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Pandora's welfare box: Do not open
By Paul M. Weyrich
The means of the federal government's welfare policies should serve the end: promote greater freedom.
Right now, the ante is being "upped" in a high-stakes battle between the Hamiltonian conservatives, (including key officials in the Bush Administration and think tanks such as Heritage), and a band of stouthearted Jeffersonian conservatives led by Bob Carleson, Senior Fellow at the Free Congress Foundation. Mr. Carleson served as a welfare policy advisor to Ronald Reagan for many years. Carleson played an instrumental role in shaping the 1996 welfare reform bill. Thanks in large part to Bob's three-decade long fight on behalf of real welfare reform, taxpayers have been able to save millions of dollars and many recipients have been able to find their way free of the welfare rolls and onto payrolls.
Bob was a key innovator in the successful strategy to end open-ended matching grants from the Federal government to the states. The grant system was unsuccessful because there was no incentive for states to reduce their rolls. Indeed, in good times when their own revenue collections were flush, the states had a perverse incentive to hike spending on welfare benefits. After all, the Feds would foot a good portion of the bill. The 1996 welfare reform bill ended that open-ended matching grant.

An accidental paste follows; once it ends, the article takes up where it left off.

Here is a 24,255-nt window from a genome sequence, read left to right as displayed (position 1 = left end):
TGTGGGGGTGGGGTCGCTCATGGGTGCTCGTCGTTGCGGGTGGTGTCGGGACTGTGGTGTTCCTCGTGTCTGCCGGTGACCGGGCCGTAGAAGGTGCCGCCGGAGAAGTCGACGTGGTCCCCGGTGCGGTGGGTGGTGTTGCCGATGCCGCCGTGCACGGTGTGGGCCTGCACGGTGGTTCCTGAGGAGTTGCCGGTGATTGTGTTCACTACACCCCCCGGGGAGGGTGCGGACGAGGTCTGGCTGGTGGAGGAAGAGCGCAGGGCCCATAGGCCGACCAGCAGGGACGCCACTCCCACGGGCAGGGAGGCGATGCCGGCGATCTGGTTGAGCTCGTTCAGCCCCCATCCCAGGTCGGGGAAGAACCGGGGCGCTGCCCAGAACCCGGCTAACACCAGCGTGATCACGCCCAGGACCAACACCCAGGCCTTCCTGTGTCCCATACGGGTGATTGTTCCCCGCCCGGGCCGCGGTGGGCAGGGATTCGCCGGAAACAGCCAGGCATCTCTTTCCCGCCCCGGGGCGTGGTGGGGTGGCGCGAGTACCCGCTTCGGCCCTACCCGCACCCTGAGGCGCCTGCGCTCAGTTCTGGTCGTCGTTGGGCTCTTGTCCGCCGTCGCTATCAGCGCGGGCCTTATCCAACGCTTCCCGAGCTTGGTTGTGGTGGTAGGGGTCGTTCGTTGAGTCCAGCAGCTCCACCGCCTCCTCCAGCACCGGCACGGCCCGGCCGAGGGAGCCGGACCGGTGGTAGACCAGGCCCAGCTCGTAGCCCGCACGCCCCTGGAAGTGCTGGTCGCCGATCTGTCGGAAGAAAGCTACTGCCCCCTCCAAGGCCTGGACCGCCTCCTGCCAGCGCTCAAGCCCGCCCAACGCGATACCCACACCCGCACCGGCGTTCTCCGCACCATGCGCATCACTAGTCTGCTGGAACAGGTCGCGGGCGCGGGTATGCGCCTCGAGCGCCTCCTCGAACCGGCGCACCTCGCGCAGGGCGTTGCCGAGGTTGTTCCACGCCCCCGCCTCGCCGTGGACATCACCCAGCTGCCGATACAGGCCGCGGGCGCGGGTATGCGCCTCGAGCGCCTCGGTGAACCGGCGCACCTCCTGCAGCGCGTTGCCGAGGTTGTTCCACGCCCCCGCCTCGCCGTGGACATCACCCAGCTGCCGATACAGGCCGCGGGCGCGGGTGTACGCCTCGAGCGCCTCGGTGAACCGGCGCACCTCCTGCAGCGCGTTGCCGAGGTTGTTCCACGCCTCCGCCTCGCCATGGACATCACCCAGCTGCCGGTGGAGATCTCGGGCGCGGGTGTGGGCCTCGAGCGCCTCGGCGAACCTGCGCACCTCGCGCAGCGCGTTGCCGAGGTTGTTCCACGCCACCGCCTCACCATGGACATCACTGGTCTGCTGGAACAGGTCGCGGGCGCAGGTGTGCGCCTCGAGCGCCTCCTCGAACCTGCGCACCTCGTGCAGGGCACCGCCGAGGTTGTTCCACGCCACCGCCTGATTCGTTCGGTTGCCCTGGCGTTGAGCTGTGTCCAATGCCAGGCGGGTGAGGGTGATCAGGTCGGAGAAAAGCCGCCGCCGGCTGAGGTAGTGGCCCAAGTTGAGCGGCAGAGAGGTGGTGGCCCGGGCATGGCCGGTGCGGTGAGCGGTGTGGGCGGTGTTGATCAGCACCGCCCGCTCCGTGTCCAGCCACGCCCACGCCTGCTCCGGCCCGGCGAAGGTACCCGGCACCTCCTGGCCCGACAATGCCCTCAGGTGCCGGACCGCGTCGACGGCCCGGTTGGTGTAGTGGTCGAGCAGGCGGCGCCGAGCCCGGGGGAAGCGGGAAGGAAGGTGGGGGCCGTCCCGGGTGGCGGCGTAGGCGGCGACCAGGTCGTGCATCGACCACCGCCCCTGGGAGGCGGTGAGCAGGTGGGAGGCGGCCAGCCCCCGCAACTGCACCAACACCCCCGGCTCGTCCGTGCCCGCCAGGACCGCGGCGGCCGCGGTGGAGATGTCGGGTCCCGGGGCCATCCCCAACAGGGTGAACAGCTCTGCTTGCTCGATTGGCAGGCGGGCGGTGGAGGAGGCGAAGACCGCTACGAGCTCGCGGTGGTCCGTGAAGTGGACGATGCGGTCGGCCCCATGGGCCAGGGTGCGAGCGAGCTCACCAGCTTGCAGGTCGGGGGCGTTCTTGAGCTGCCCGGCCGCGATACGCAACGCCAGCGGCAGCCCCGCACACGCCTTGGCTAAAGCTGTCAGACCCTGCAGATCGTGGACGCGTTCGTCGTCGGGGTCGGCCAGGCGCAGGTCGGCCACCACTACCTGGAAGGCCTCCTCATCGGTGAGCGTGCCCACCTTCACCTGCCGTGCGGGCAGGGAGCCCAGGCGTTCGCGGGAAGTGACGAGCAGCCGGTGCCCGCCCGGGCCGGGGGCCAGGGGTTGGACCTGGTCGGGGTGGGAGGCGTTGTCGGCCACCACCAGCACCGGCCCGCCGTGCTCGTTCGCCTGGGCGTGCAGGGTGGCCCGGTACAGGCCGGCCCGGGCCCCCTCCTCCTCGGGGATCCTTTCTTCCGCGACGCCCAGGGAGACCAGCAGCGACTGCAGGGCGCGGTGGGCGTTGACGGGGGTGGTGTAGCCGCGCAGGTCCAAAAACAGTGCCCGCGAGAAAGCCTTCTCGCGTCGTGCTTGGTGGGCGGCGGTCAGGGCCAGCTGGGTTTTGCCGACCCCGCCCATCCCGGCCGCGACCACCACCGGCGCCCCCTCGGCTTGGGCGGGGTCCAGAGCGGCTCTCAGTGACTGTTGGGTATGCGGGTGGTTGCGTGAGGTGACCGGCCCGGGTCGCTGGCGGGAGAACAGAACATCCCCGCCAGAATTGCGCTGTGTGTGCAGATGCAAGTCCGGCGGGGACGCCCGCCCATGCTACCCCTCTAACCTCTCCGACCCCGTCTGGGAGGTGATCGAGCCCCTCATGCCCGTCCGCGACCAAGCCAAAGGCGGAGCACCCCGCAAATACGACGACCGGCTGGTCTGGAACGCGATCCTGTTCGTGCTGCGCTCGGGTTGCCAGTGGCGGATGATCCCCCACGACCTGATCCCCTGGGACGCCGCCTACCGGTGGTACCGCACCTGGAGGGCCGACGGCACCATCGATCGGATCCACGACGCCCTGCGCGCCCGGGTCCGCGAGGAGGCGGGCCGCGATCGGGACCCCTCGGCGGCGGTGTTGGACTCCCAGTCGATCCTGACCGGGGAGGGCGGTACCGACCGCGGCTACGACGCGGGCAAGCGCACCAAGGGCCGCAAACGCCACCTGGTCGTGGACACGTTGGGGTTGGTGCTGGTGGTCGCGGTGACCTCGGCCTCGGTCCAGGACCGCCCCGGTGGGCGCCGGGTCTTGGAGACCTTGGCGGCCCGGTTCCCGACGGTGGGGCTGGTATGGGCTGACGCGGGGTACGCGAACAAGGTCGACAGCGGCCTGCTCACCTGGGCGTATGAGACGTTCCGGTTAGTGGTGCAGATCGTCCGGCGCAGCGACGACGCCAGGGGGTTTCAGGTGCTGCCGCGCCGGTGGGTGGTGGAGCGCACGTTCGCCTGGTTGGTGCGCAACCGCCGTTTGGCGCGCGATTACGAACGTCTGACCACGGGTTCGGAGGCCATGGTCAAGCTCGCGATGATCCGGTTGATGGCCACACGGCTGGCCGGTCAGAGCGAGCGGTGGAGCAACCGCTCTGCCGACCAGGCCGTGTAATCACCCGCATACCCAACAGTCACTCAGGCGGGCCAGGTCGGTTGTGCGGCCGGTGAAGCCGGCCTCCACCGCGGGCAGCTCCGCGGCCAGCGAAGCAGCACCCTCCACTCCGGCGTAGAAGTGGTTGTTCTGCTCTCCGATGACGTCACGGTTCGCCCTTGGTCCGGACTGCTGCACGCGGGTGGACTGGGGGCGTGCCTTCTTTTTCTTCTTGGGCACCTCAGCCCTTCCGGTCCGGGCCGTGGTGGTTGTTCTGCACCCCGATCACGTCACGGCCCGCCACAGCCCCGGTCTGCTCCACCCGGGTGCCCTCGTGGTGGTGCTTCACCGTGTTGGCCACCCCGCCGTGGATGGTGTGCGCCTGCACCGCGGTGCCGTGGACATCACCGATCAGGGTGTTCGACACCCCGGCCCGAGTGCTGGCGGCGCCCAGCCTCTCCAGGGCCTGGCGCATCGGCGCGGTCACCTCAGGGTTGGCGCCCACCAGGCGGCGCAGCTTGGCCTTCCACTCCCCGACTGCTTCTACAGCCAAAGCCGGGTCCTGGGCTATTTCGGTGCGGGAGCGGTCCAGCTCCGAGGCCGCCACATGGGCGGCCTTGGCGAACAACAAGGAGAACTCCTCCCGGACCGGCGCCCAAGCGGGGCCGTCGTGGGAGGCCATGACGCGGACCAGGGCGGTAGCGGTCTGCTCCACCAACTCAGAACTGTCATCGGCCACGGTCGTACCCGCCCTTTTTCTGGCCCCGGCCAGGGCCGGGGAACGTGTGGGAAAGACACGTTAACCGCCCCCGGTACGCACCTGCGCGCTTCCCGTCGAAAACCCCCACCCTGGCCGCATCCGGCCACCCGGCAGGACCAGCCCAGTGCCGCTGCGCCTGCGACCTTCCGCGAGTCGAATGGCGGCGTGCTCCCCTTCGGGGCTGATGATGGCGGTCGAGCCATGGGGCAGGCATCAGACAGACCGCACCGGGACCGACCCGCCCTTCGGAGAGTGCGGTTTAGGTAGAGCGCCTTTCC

Bob Carleson likes to say, "Why not trust the people?" when it comes to welfare policy and that means letting the states - not the bureaucrats at HHS -- make the decisions over how welfare money is spent. It also means putting strict limits on how much money will come from the Federal Government in the first place.
That's why Bob believes that this Congress should simply extend the current welfare reform law as is for another five years. Its renewal is long overdue.
Conservatives may want the Congress to add this program or that idea to the bill, but open it up and the Democrats in the Senate stand ready to stuff it with their own favored, costly programs.